Interview with Tony nominee Laura Osnes
Two-time Tony nominee Laura Osnes is currently starring in the lead role of Julia Trojan in the Broadway premiere of Bandstandat the Bernard B. Jacobs Theatre.
Laura made her Broadway debut as Sandy in the 2007 revival of Grease, after winning the Reality TV competition "Grease: You're the One that I Want!" She went on to star as Nellie Forbush in Lincoln Center Theater's South Pacific in 2009 and 2010, as Hope Harcourt in the 2011 revival of Anything Goes, and she earned Tony nominations for her performances as Bonnie Parker in Bonnie and Clyde in 2012 and for the title role in Rodgers + Hammerstein's Cinderella in 2013.
She has also appeared off-Broadway in Pipe Dream and The Band Wagon at New York City Center and in the Atlantic Theatre Company's Threepenny Opera, as well as starring as Julie Jordan in Carousel at the Civic Opera House in Chicago.
We caught up with Laura to talk about Bandstand as both a music-themed reality TV competition of yesteryear and a moving tribute to the war veterans of the United States...
Thomas Hayden Millward: Congratulations on your Drama Desk nomination for yet another fantastic Broadway credit, Laura! How are you feeling?
Laura Osnes: I am pinching myself every day, going to work. I love this show and I love the cast. It’s so fulfilling and such an exciting journey every day!
THM: Do you know what I love, Laura? 1940s swing music! It gets my toes tapping! And I could watch “You Deserve It” in your show every night of the week until the cows come home!
LO: (Laughs) Thank you! I do get to watch it every night. It’s such a joy and a rush! That’s the whole point of the show – the music gives these characters a high, in a way. Do you know what I mean? It almost becomes their recovery drug from the crap that they’re all dealing with – the war scars and things like that. I’m glad it came across to you too. Music really does have the power to heal people and that’s the message of our show.
THM: Bandstand is a kind of two-headed beast in that, on the one hand, it resembles a sort of old school “American Idol” contest, but on the other hand, it’s also a tribute to war veterans and the horrors they had to endure. In what ways do you feel these two strands complement each other?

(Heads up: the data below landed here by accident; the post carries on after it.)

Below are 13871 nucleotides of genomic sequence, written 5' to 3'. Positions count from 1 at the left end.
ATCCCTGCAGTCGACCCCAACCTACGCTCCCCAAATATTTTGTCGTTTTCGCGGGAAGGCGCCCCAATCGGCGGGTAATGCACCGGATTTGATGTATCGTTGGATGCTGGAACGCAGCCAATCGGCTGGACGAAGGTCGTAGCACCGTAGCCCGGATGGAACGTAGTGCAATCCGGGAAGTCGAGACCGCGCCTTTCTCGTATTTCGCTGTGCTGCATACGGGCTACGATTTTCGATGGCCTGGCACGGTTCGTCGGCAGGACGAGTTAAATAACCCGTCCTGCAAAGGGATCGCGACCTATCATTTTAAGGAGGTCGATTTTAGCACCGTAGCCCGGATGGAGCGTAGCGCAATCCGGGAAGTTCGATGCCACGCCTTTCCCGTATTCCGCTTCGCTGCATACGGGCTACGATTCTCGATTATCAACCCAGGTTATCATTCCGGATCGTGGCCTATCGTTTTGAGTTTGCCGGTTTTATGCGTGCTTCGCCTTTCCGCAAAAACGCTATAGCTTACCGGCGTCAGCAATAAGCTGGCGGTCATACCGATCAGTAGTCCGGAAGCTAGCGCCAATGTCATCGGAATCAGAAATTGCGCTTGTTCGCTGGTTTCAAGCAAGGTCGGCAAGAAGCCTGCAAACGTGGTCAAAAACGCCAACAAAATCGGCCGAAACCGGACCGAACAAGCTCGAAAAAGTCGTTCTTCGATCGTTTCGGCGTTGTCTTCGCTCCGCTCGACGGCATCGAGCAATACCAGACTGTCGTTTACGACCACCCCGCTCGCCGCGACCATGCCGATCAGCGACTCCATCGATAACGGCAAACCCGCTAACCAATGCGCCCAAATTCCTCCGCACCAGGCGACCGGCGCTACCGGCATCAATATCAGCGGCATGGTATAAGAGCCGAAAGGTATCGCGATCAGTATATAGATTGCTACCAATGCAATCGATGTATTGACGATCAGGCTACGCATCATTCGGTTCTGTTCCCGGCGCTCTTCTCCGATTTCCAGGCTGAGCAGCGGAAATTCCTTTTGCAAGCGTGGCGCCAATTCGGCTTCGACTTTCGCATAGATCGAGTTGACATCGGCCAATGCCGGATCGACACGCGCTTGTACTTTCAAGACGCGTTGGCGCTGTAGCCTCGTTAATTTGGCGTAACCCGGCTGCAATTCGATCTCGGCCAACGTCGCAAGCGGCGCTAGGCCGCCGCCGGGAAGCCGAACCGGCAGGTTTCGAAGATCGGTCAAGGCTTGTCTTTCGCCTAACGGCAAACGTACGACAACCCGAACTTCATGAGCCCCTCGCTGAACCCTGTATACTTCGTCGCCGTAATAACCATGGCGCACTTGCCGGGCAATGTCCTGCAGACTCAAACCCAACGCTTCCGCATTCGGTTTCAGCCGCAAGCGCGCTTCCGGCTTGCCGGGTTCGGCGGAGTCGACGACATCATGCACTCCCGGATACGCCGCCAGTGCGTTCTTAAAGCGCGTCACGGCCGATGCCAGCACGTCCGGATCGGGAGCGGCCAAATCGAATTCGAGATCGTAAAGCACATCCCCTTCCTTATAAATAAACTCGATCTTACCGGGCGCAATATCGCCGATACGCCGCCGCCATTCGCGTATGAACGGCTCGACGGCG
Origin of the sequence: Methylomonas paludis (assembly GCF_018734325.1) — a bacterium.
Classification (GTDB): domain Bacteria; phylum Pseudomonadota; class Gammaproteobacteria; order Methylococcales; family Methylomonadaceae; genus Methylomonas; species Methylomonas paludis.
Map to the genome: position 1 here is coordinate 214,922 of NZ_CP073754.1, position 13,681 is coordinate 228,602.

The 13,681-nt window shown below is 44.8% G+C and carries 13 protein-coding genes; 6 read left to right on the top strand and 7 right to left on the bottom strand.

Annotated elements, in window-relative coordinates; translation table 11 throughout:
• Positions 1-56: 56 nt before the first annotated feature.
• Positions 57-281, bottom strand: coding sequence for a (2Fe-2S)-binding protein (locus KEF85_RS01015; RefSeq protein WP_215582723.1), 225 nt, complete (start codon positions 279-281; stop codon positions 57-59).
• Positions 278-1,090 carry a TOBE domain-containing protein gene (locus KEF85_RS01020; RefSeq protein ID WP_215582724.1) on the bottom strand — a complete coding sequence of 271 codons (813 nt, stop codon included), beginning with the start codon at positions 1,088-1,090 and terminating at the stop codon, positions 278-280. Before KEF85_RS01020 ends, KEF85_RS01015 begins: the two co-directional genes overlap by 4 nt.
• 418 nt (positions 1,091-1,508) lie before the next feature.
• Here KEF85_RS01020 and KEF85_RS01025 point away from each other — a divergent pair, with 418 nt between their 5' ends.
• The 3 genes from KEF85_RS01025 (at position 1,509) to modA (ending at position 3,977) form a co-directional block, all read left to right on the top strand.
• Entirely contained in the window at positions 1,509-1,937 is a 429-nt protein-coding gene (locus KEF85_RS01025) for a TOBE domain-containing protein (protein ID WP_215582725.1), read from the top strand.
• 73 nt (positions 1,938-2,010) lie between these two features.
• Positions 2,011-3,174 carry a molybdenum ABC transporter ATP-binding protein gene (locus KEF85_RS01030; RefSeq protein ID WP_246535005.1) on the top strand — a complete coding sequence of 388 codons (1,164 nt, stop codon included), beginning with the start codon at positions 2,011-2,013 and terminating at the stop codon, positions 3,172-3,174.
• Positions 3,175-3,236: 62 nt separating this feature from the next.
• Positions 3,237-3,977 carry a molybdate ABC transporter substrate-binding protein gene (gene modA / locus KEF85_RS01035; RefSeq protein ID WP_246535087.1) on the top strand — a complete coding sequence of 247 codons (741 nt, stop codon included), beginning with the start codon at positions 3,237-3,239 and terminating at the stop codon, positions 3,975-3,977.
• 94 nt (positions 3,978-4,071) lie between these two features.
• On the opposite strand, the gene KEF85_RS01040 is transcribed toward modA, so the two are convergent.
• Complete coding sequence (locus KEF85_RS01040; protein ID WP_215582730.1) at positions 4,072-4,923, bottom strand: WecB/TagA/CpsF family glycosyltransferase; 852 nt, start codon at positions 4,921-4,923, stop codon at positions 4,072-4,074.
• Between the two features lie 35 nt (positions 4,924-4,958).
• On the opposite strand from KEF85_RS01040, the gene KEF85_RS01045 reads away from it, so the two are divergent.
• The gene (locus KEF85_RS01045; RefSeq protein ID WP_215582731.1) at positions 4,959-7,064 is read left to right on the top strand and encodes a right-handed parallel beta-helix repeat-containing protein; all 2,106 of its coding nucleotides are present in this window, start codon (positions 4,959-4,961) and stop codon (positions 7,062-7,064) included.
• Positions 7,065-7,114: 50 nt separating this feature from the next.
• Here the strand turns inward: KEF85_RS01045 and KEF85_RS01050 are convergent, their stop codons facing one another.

LO: Well, hopefully they do complement each other. I think that’s exactly it. It speaks to a contemporary audience, whilst still paying homage to that time. People are still fighting for our country. PTSD [Post-Traumatic Stress Disorder] is still a very real thing, as are the horrors of war and integrating back into society. My eyes have been opened, doing this show. We’ve all done a lot of research and we believe passionately in this story we’re telling. We’ve had a lot of conversations with real-life vets. And then on the other hand, I’ve been through a reality competition, so I know what that’s like. It’s very interesting and so important and surprisingly relevant to be telling these two aspects of the story together.
THM: And of course, PTSD wasn’t even acknowledged back in the 1940s. Interestingly, the show’s writers - Richard Oberacker and Robert Taylor – have used comedy to express some of the symptoms of PTSD, such as memory lapse or alcoholism, among some of the characters. How do you feel about using comedy in this respect?
LO: Well, what’s interesting is that a lot of the vets we spoke to, they do cover up their pain and the stuff they’re dealing with by joking about it… or not talking about it, or drinking or taking pills. Everyone has their vices and those things they are doing to try and help them forget those experiences. All of the characters are based on truth. We’re actually approved by an organisation called “Got Your 6.” We’ve been “6-certified.” The organisation helps insure that entertainment vehicles like Hollywood movies and documentaries portray veterans accurately. And we’re the first Broadway show to be certified by “Got Your 6.” We’re very passionate about that and it’s a huge part of our show, for sure.